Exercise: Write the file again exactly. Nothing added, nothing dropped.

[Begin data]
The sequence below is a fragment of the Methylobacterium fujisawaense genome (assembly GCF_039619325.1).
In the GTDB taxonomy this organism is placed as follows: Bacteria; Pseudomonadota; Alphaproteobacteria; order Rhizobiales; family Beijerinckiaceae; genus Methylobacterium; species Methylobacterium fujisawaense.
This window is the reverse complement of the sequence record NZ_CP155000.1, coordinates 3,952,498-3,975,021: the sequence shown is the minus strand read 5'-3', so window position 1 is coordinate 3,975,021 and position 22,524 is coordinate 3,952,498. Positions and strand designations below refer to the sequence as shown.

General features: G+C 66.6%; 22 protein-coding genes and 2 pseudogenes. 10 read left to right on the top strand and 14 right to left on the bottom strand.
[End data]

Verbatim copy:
The sequence below is a fragment of the Methylobacterium fujisawaense genome (assembly GCF_039619325.1).
In the GTDB taxonomy this organism is placed as follows: Bacteria; Pseudomonadota; Alphaproteobacteria; order Rhizobiales; family Beijerinckiaceae; genus Methylobacterium; species Methylobacterium fujisawaense.
This window is the reverse complement of the sequence record NZ_CP155000.1, coordinates 3,952,498-3,975,021: the sequence shown is the minus strand read 5'-3', so window position 1 is coordinate 3,975,021 and position 22,524 is coordinate 3,952,498. Positions and strand designations below refer to the sequence as shown.

General features: G+C 66.6%; 22 protein-coding genes and 2 pseudogenes. 10 read left to right on the top strand and 14 right to left on the bottom strand.